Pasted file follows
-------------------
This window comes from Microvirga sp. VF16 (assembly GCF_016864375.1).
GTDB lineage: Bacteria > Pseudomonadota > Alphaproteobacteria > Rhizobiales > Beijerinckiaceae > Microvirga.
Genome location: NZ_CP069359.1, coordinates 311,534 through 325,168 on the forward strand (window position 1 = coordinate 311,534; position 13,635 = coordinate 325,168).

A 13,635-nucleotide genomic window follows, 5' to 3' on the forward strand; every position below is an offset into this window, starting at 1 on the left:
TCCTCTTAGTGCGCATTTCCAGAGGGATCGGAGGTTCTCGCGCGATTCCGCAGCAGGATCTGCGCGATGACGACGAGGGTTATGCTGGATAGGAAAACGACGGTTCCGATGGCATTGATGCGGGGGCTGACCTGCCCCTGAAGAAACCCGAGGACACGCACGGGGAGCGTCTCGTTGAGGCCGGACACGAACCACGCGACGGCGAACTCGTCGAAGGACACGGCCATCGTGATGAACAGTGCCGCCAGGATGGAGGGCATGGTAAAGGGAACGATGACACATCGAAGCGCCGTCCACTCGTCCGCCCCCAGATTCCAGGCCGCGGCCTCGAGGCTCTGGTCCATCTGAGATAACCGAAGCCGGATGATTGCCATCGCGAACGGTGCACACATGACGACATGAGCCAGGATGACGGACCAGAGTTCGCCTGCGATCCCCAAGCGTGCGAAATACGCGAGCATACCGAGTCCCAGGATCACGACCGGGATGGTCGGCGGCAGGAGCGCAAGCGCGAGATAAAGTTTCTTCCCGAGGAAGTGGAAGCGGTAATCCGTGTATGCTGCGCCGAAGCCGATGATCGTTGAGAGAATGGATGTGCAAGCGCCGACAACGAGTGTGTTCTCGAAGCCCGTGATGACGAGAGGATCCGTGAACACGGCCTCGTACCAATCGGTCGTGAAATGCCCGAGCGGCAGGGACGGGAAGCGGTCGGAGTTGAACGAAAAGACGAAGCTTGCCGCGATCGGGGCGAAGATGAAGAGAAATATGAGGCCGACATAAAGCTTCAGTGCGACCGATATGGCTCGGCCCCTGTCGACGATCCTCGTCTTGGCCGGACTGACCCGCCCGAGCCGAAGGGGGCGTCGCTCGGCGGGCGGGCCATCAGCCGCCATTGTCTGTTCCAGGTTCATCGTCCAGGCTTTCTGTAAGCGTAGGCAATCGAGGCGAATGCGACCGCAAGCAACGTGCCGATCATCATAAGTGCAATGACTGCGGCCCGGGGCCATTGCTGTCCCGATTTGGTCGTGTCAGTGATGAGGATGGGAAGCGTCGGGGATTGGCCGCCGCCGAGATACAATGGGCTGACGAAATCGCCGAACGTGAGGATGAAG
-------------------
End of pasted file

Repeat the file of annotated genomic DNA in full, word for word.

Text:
This window comes from Microvirga sp. VF16 (assembly GCF_016864375.1).
GTDB lineage: Bacteria > Pseudomonadota > Alphaproteobacteria > Rhizobiales > Beijerinckiaceae > Microvirga.
Genome location: NZ_CP069359.1, coordinates 311,534 through 325,168 on the forward strand (window position 1 = coordinate 311,534; position 13,635 = coordinate 325,168).

A 13,635-nucleotide genomic window follows, 5' to 3' on the forward strand; every position below is an offset into this window, starting at 1 on the left:
TCCTCTTAGTGCGCATTTCCAGAGGGATCGGAGGTTCTCGCGCGATTCCGCAGCAGGATCTGCGCGATGACGACGAGGGTTATGCTGGATAGGAAAACGACGGTTCCGATGGCATTGATGCGGGGGCTGACCTGCCCCTGAAGAAACCCGAGGACACGCACGGGGAGCGTCTCGTTGAGGCCGGACACGAACCACGCGACGGCGAACTCGTCGAAGGACACGGCCATCGTGATGAACAGTGCCGCCAGGATGGAGGGCATGGTAAAGGGAACGATGACACATCGAAGCGCCGTCCACTCGTCCGCCCCCAGATTCCAGGCCGCGGCCTCGAGGCTCTGGTCCATCTGAGATAACCGAAGCCGGATGATTGCCATCGCGAACGGTGCACACATGACGACATGAGCCAGGATGACGGACCAGAGTTCGCCTGCGATCCCCAAGCGTGCGAAATACGCGAGCATACCGAGTCCCAGGATCACGACCGGGATGGTCGGCGGCAGGAGCGCAAGCGCGAGATAAAGTTTCTTCCCGAGGAAGTGGAAGCGGTAATCCGTGTATGCTGCGCCGAAGCCGATGATCGTTGAGAGAATGGATGTGCAAGCGCCGACAACGAGTGTGTTCTCGAAGCCCGTGATGACGAGAGGATCCGTGAACACGGCCTCGTACCAATCGGTCGTGAAATGCCCGAGCGGCAGGGACGGGAAGCGGTCGGAGTTGAACGAAAAGACGAAGCTTGCCGCGATCGGGGCGAAGATGAAGAGAAATATGAGGCCGACATAAAGCTTCAGTGCGACCGATATGGCTCGGCCCCTGTCGACGATCCTCGTCTTGGCCGGACTGACCCGCCCGAGCCGAAGGGGGCGTCGCTCGGCGGGCGGGCCATCAGCCGCCATTGTCTGTTCCAGGTTCATCGTCCAGGCTTTCTGTAAGCGTAGGCAATCGAGGCGAATGCGACCGCAAGCAACGTGCCGATCATCATAAGTGCAATGACTGCGGCCCGGGGCCATTGCTGTCCCGATTTGGTCGTGTCAGTGATGAGGATGGGAAGCGTCGGGGATTGGCCGCCGCCGAGATACAATGGGCTGACGAAATCGCCGAACGTGAGGATGAAG